165

The difference here isn't between ships and aircraft: it's between Morse code and voice. The SOS signal is only for Morse code. It's short, easy to send, and easy to recognise. But it's not as convenient to say. It doesn't actually mean "save our souls". The letters were chosen just to form the simple Morse pattern, and "save our souls" is a backformation: ...


135

During the 1990s I flew into countries on every continent except Antarctica. As an American English speaker flying U.S. registered airplanes, I never had a complaint that a controller had trouble understanding me, and I was always addressed in English by the controllers. Sometimes, though, I would have trouble understanding the controller's accent and would ...


112

This is a reasonable question, and to an outside the simple answer of We don't / can't might seem a little bit jarring. After-all, we live in a time of hacking, terrorism and so on and I can certainly see how this looks like a simple vector to create some havoc. So, what's to stop somebody from setting themselves up with a Radio Transmitter and deciding to ...


108

Why do we say "TANGO" on the radio for the letter "T"? Because "T" could get garbled or misunderstood to be "B", "E", "or "V". "NO" could become "oh?", "YES" could become "us", and so on...the possible interpretations and permutations of short, monosyllabic words are many. Use a big word and it will be hard to confuse with others...


94

This is a feature offered on some United Airlines aircraft and flights. It's an interesting way to hear what's going on in the cockpit. You can find lots of information by searching for United channel 9.


89

According to Wikipedia: The pronunciation of the digits 3, 4, 5, and 9 differs from standard English – being pronounced tree, fower, fife, and niner. The digit 3 is specified as tree so that it is not pronounced sri; the long pronunciation of 4 (still found in some English dialects) keeps it somewhat distinct from for; 5 is pronounced with a second "f" ...


72

If you make a radio call, unless you are on 121.5 (or 243 military), then only the station you are talking to will initially know about the emergency. Initial calls should always be with the unit you are working with unless you are VFR. If you squawk 7700, then all stations in transponder range, including possible airborne stations such as AWACS and SAR ...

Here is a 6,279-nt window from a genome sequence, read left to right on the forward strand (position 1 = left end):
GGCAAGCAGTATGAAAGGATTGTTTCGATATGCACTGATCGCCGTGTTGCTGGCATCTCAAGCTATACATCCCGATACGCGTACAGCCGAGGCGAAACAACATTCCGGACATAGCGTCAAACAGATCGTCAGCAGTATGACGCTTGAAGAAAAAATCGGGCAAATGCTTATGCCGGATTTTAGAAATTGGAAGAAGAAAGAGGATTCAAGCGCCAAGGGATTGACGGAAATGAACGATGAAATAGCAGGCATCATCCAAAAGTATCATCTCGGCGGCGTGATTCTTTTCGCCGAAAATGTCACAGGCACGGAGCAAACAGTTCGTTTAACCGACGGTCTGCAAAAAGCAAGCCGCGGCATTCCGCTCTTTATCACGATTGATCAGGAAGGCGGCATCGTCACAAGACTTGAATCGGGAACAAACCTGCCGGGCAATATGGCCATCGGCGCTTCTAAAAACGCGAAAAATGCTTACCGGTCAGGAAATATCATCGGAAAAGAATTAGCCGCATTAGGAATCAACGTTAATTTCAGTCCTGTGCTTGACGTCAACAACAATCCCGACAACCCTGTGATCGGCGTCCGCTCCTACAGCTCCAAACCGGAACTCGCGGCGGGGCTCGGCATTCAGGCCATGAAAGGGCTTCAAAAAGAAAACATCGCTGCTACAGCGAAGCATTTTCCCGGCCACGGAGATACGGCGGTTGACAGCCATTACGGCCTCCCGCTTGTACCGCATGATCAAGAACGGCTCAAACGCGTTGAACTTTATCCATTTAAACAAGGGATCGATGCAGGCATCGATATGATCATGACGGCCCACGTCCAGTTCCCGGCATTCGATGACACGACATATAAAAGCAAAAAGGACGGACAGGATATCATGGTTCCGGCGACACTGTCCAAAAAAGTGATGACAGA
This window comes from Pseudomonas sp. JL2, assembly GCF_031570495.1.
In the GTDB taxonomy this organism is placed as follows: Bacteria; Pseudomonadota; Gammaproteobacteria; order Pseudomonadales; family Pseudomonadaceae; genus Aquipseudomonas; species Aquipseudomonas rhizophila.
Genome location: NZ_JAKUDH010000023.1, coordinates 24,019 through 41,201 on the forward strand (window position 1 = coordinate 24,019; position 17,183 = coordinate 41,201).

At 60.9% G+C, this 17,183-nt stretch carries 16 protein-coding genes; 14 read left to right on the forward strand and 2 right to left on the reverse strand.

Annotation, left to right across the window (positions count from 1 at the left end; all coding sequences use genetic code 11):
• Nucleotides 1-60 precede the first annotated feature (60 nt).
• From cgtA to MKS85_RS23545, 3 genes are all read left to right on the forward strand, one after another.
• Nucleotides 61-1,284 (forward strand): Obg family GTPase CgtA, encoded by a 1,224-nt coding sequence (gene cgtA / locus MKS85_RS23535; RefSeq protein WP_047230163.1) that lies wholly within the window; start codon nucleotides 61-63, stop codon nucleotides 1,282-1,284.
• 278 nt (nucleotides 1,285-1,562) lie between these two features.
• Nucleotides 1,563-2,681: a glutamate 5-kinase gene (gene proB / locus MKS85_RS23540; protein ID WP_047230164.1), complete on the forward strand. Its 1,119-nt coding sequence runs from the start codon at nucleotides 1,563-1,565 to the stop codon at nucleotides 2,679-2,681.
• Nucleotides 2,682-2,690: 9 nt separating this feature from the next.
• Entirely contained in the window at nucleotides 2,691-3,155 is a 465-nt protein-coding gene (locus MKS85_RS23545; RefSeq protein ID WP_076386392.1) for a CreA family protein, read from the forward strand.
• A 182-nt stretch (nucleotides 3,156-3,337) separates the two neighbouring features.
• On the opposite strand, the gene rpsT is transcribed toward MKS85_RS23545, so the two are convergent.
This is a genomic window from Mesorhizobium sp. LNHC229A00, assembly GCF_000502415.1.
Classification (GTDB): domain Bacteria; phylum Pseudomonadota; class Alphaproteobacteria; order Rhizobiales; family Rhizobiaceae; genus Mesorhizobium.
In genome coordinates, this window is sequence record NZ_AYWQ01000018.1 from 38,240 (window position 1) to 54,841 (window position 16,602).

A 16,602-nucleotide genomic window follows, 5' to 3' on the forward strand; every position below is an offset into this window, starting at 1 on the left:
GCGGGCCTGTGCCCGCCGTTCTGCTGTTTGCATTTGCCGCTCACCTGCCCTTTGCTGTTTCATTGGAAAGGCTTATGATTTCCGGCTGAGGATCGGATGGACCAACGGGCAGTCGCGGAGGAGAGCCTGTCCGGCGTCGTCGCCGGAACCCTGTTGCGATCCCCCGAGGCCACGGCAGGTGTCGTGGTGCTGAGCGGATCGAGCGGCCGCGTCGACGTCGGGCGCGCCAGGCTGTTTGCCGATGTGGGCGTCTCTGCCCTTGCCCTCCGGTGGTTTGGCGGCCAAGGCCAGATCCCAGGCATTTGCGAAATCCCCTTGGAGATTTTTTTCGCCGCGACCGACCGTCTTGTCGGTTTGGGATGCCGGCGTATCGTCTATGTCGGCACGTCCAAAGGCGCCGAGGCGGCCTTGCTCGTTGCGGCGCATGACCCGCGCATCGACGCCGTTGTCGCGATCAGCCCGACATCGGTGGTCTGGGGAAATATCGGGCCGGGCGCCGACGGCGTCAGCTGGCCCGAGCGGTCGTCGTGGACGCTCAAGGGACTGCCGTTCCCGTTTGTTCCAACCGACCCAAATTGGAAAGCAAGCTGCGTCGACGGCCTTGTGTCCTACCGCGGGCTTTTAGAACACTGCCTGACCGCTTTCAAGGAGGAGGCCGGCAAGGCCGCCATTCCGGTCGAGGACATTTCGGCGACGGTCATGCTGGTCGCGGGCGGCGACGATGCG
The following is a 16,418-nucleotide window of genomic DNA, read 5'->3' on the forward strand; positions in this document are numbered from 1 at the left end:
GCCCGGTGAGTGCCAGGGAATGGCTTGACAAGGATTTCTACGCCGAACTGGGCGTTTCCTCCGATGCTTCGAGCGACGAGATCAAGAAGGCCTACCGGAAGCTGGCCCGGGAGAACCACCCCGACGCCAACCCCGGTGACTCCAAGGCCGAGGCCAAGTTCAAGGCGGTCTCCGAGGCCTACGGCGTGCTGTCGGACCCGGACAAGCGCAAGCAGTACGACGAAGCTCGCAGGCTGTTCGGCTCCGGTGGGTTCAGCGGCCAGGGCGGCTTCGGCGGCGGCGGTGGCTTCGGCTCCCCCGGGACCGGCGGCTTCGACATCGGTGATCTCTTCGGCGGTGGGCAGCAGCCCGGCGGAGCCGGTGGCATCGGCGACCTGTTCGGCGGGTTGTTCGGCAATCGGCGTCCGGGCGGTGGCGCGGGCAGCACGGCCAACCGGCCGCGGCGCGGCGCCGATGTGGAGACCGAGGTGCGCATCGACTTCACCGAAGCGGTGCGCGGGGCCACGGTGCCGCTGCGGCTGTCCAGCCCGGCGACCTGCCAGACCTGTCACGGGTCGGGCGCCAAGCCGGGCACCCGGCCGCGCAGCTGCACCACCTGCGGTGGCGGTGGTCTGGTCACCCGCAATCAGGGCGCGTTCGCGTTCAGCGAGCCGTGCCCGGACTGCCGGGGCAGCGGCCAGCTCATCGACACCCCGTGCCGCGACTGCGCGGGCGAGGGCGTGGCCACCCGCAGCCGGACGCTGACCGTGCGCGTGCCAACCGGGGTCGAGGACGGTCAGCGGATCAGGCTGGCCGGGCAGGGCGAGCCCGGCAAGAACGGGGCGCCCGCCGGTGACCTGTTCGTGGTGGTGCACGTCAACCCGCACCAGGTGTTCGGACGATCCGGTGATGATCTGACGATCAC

71

It isn't a black and white issue of who has higher authority. A pilot in command (PIC) is the ultimate authority for the safe operation of his airplane. An air traffic controller is the authority for the block of airspace or pavement he controls. When you are operating under ATC, it is your responsibility to comply with their instructions as long as ...


68

Because it makes you sound cool and very Top Gun! Negative Ghostrider. The pattern is full Seriously though, short words, especially at the end and beginning of transmissions are often clipped. When everything is busy, a question might only need a "yes/no" reply. Yes/no is easily lost in radio communication. Affirm/negative are not. Also, with English ...


67

It is not part of the standard phraseology by any means, but it is fairly common, as is a very quick pleasantry when changing frequency. [station name], Good morning, G-ABCD, [request] and G-ABCD, changing to [other station] thanks for your service. The thing to remember is to not choke up a busy station with overuse of non-standard comms, and ...


62

Basically everything that consumes power on an aircraft can potentially cause interference, short-circuits, or otherwise jeopardize the safety of flight and therefore must be switchable. Sometimes the switch is in the form a button, otherwise by a fuse. There are several particular reasons that the transponder can be turned off. If the transponder ...


62

Hard C sounds too much like K. Ch (Charlie) will not be confused with K (Kilo). And soft C sounds too much like S (Sierra).


61

There are three different ways that aircraft can give internet access to its passengers, which will most likely be on at around 38,000 feet. First off, to have Inflight wifi, there needs to be a ground-based internet server, a transmitting dish, or a satellite dish. There must also be a receiving and transmitting antenna on the aircraft and an onboard server ...


55

There's lots of advice I can give you here, but the answer is really that the degree of communication tower wants/needs depends on your local tower (and to some degree the individual controllers). Perhaps the most universal piece of advice I can give you is to think like a controller. Listen to the frequency and get a picture of what's going on in the ...


55

1In the U.S., for Military aircraft, ATC is required to: "Remind aircraft to check wheels down on each approach unless the pilot has previously reported wheels down for that approach". [ref: [FAA Order 7110.65W], para. 2-1-24] Normally, the phraseology suggested in your question would reflect the pilot's response to this ATC reminder. (For example: "...


55

Yep, the critical commands are repeated 3 times. This ensures there is ABSOLUTELY zero doubt in anyone's mind (especially on a big crew airplane) of what needs to be done in a critical situation. It also standardizes these criticalities across different aircraft and aircrew cultures. "Bail out, bail out, bail out" "Eject, eject, eject" "Abort abort ...